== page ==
In celebration of Ganesh Chaturthi ANURAG MALLICK and PRIYA GANAPATHY criss-cross the country in search of extraordinary shrines dedicated to Ganesha, the Elephant God
Ganpatipule, Konkan Coast (Maharashtra)
According to legend a local cowherd’s cow had stopped giving milk but would spontaneously offer milk only at a particular spot on the reef, leading to the discovery of the swayambhu (self-manifest) stone image of Lord Ganesha. Since it was found by the pula (sandy dune), the place was called Ganpatipule. Once a year the surf comes up to Lord Ganesha’s shore temple as if to touch the feet of the idol in reverence. The unique west-facing temple is built in such a way that in the months of February and November the sunrays fall directly on Lord Ganesha’s idol. Devotees whisper entreaties into the ears of the large brass mouse before offering their prayers inside. The temple is located at the base of a hill believed to be shaped like Lord Ganesha, so pilgrims do a pradakshina (circumambulation) of the entire hill along a paved path.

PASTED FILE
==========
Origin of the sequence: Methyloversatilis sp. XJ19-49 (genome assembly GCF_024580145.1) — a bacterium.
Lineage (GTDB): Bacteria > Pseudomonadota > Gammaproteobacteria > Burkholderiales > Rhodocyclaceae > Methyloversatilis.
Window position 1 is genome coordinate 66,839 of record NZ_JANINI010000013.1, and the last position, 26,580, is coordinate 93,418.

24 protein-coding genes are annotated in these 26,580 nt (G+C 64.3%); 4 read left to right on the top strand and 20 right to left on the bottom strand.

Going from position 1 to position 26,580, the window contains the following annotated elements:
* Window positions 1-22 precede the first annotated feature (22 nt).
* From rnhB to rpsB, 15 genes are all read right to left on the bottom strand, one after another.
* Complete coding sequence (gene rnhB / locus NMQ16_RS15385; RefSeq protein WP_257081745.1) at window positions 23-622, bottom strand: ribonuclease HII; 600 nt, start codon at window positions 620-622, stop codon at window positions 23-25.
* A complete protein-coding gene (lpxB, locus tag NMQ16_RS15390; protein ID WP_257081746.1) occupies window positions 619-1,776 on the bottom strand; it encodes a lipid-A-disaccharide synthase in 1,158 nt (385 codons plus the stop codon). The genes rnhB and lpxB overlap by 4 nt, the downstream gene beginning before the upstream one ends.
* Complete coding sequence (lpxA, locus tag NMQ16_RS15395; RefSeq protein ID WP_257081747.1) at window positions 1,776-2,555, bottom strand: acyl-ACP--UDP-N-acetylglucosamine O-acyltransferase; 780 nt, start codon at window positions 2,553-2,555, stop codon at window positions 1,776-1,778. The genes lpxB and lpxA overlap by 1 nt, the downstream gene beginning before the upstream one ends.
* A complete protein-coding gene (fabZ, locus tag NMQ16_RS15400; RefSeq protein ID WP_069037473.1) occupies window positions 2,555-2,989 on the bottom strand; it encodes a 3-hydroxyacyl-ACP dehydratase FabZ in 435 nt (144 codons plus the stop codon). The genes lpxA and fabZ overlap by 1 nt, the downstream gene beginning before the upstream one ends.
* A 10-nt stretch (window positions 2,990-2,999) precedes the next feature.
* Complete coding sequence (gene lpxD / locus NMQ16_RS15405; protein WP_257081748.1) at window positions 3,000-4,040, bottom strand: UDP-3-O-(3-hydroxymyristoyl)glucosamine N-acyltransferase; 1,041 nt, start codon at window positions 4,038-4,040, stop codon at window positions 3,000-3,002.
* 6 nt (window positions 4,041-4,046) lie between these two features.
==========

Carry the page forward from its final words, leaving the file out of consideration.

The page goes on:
Siddhi Vinayak Temple, Mumbai (Maharashtra)
What used to be a small 3.6 m x 3.6 m shrine is today the richest Temple Trust in Mumbai. The filmy rags to riches story of Siddhi Vinayak in Prabhadevi is quite like the meteoric rise of a street kid to superstar. Consecrated in 1801, the original square brick structure with a domed shikhara (spire) was built by contractor Laxman Vithu Patil for Deubai Patil, a rich childless woman who thought it would benefit other barren women. Over the years, news of its siddhi (wish-fulfilling powers) spread like wildfire and patronage from politicians and film stars catapulted it to fame. The temple grosses nearly Rs.50 crore every year. The inner roof of the sanctum is covered in gold while the wooden doors donning a silver carved mantle are carved with intricate images of Ashtavinayak or eight manifestations of Ganesha across Maharashtra – Moreshwar (Morgaon), Siddhivinayak (Siddhatek), Ballaleshwar (Pali), Varadavinayak (Mahad), Chintamani (Theur), Girijatmaj (Lenyadri), Vighnahar (Ozar) and Mahaganapati (Ranjangaon).
Ranthambhore Ganesh ji (Rajasthan)